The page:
50. Jo’s friends being left behind and in the dark in The Man Who Knew Too Much
  51. Edith Head’s costume designs
  52. all those pairs and references to “two” in Shadow of a Doubt
  53. all those references to pairs in Strangers on a Train
  54. the “knife” scene in Blackmail
  55. Charles Laughton in Jamaica Inn 
  56. directing Cary Grant in four memorable roles
  57. Nova Pilbeam
  58. great last lines, Frenzy: “Mr. Rusk, you’re not wearing your tie.”
  59. Richard Hannay discovering the Professor’s missing finger in The 39 Steps
  60. the bullet stopped by the Bible in The 39 Steps
  61. the milkman helping Hannay escape in The 39 steps
  62. Mr. Memory
  63. Ernie’s restaurant
  64. Patricia Hitchcock as Barbara Morton in Strangers on a Train
  65. Pretty nearly every filmmaker who has copied Hitchcock since
  66. the bomb explosion on the bus in Sabotage
  67. the Albert Hall sequence in both versions of The Man Who Knew Too Much
  68. when Fred Hill gets hit in the eye his first time on the ship’s deck in Rich and Strange
  69. Mrs. Danvers showing Rebecca’s negligee to the second Mrs. DeWinter in Rebecca 
  70. the bird attack on Melanie in the attic
  71. Hank whistling “Whatever Will Be” so his parents can find him in The Man Who Knew Too Much
  72. William Devane in Family Plot
  73. a bomb in a birdcage in Sabotage
  74. Mrs. Verloc thinking she sees her dead brother Stevie multiple times in Sabotage
  75. Hitchcock’s opening prologue to The Wrong Man
  76. Saul Bass’s title designs for VertigoNorth by Northwest, and Psycho
  77. the dolly-zoom shot in Vertigo
  78. the Mount Rushmore scene in North by Northwest
  79. Claude Rains in Notorious 
  80. those many long, wordless sequences
  81. the flashback/letter-writing scene in Vertigo
  82. his ability to transform innocent objects into something menacing—e.g. the blood-stained doll in Stage Fright
  83. the drummer’s twitching eyes in Young and Innocent
  84. the red gunshot flash in Spellbound
  85. the umbrella scene in Foreign Correspondent
  86. the glass of milk in Suspicion
  87. Bernard Herrmann’s score for Psycho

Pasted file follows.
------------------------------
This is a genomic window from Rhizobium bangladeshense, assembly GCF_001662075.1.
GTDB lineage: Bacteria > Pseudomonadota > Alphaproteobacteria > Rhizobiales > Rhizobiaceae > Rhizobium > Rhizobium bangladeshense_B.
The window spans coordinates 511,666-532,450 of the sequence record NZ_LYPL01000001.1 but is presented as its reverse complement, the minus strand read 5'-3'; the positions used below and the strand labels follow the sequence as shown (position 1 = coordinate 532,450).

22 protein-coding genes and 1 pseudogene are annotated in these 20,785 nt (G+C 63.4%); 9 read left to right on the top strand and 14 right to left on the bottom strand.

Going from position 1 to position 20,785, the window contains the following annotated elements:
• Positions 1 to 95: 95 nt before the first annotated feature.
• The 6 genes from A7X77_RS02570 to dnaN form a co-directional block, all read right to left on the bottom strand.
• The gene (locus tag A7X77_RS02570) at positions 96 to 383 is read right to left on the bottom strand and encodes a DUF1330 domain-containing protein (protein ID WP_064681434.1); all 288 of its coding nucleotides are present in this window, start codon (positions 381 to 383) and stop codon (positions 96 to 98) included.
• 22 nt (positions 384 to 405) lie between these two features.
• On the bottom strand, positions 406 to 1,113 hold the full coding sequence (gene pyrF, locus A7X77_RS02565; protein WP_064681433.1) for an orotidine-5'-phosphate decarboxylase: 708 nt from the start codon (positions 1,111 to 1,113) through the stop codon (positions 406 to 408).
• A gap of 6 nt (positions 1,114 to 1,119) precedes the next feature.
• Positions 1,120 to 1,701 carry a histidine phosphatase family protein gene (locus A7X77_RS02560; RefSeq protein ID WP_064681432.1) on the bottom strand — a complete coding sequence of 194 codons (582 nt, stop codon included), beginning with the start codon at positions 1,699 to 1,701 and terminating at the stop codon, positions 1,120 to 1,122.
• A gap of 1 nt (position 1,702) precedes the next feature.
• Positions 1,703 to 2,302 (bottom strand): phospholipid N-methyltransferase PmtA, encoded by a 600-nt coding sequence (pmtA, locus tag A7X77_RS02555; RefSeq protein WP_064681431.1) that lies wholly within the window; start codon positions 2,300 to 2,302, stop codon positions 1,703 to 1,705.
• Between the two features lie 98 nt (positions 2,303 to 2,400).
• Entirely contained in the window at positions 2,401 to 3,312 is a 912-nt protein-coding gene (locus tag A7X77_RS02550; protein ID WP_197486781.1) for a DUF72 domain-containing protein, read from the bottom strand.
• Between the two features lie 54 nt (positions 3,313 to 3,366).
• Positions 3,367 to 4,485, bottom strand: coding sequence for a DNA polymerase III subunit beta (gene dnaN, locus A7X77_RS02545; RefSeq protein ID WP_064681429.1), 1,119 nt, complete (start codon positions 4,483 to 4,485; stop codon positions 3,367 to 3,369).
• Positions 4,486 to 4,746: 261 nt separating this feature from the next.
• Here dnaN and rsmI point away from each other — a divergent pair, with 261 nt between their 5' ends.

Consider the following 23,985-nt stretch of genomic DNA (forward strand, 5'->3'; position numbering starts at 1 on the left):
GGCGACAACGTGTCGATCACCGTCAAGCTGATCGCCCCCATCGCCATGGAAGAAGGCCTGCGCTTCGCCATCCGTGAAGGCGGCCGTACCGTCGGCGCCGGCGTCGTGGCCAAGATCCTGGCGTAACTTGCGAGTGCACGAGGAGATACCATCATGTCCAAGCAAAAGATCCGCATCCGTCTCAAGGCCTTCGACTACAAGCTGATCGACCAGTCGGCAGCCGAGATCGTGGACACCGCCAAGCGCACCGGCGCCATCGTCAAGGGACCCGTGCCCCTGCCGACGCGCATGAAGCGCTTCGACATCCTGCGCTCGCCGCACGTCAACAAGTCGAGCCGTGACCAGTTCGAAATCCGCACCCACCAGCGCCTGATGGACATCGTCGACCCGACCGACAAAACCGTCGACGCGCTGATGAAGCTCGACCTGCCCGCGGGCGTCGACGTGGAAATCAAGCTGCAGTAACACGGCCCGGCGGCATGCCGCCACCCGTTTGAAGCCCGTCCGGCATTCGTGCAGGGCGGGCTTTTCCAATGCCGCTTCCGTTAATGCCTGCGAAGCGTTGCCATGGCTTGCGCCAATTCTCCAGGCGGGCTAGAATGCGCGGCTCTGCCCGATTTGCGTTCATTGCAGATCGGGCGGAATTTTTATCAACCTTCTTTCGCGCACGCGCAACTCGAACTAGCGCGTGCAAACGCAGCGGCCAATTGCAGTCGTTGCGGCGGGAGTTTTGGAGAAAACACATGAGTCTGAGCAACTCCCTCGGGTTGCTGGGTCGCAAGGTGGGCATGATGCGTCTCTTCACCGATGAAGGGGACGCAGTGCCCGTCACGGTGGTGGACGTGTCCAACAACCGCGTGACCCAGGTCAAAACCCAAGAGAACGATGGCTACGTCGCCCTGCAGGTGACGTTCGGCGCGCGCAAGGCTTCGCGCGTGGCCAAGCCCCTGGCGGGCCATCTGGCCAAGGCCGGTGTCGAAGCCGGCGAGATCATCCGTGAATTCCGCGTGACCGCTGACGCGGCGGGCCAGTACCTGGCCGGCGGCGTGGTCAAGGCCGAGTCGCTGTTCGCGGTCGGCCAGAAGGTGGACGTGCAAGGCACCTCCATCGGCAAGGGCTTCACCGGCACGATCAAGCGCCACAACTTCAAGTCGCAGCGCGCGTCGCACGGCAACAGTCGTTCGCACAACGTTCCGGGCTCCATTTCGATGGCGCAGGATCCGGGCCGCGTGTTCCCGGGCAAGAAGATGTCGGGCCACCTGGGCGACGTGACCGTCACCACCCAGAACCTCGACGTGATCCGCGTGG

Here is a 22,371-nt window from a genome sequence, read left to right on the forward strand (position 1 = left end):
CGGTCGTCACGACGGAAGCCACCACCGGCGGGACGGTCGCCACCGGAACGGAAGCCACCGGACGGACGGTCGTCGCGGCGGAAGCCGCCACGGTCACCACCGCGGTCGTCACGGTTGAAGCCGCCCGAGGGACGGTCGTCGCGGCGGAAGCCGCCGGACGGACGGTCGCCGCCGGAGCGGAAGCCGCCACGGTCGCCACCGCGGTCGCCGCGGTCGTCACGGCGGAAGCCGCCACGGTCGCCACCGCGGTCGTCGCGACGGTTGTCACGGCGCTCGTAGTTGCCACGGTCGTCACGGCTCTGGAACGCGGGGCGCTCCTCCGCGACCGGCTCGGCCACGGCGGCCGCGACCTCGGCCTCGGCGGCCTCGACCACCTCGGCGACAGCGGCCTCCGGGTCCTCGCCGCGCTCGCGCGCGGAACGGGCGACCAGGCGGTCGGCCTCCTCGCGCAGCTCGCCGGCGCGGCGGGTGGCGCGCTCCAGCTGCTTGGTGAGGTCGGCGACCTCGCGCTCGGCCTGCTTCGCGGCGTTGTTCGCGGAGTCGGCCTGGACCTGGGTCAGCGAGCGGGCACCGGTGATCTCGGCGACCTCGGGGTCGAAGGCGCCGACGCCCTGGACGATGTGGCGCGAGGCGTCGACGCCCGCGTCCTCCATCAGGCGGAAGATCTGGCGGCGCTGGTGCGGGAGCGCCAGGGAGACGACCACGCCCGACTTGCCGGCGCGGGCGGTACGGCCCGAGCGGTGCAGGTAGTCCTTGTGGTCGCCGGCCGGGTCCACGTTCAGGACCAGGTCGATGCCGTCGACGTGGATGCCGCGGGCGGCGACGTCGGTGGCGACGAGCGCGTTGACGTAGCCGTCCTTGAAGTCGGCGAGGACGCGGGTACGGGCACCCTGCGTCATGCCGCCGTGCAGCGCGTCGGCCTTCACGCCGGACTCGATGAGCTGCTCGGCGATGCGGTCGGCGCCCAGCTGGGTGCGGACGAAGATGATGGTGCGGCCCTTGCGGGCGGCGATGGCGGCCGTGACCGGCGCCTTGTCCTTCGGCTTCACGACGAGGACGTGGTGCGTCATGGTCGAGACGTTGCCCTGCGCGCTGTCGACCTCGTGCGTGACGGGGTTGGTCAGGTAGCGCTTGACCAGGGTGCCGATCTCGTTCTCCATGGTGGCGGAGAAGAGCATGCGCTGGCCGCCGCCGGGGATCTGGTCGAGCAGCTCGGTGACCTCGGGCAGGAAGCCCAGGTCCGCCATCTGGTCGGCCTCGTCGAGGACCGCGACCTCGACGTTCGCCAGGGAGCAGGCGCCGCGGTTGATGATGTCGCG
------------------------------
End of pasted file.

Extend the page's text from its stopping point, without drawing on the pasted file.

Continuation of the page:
88. the high angle shot of “Mrs. Bates” attacking Arbogast atop the stairs in Psycho
  89. the use of mirrors in Vertigo
  90. Caldicott and Charters
  91. Ingrid Bergman
  92. his decisions on when to move the camera
  93. the auction scene in The Skin Game
  94. the Crofter and his wife in The 39 Steps
  95. the sideshow freaks in Saboteur
  96. Bernard Herrmann’s appearance in The Man Who Knew Too Much
  97. Leo G. Carroll
  98. John Williams (the actor, not the composer)
  99. his speech at the AFI tribute thanking Alma
  100. that he tossed aside making The Wreck of the Mary Deare in favor of what became North by Northwest
  101. that he tossed aside Flamingo Feather in favor of what became Vertigo
  102. The Trouble with Harry
  103. the food motif in Frenzy
  104. great last lines, Psycho: “I’m not even going to swat that fly. I hope they are watching… they’ll see. They’ll see and they’ll know, and they’ll say, ‘Why, she wouldn’t even harm a fly.'”
  105. Lisa Carol Fremont’s entrance in Rear Window
  106. Francie Stevens’s clothes in To Catch a Thief
  107. Jennifer Rogers’s “short fuse”
  108. Bernard Herrmann’s score for Marnie
  109. a sedated Jo’s reaction to learning Hank has been kidnapped
  110. casting Kim Novak in Vertigo when Vera Miles backed out
  111. his self-designed caricature
  112. his prologues and epilogues to Alfred Hitchcock Presents and The Alfred Hitchcock Hour
  113. his respect for the audience
  114. his restrained and intelligent use of 3D in Dial M for Murder
  115. the jungle gym scene in The Birds
  116. the interrogation scene in The Wrong Man
  117. the wine cellar scene in Notorious

Feel free to share your own.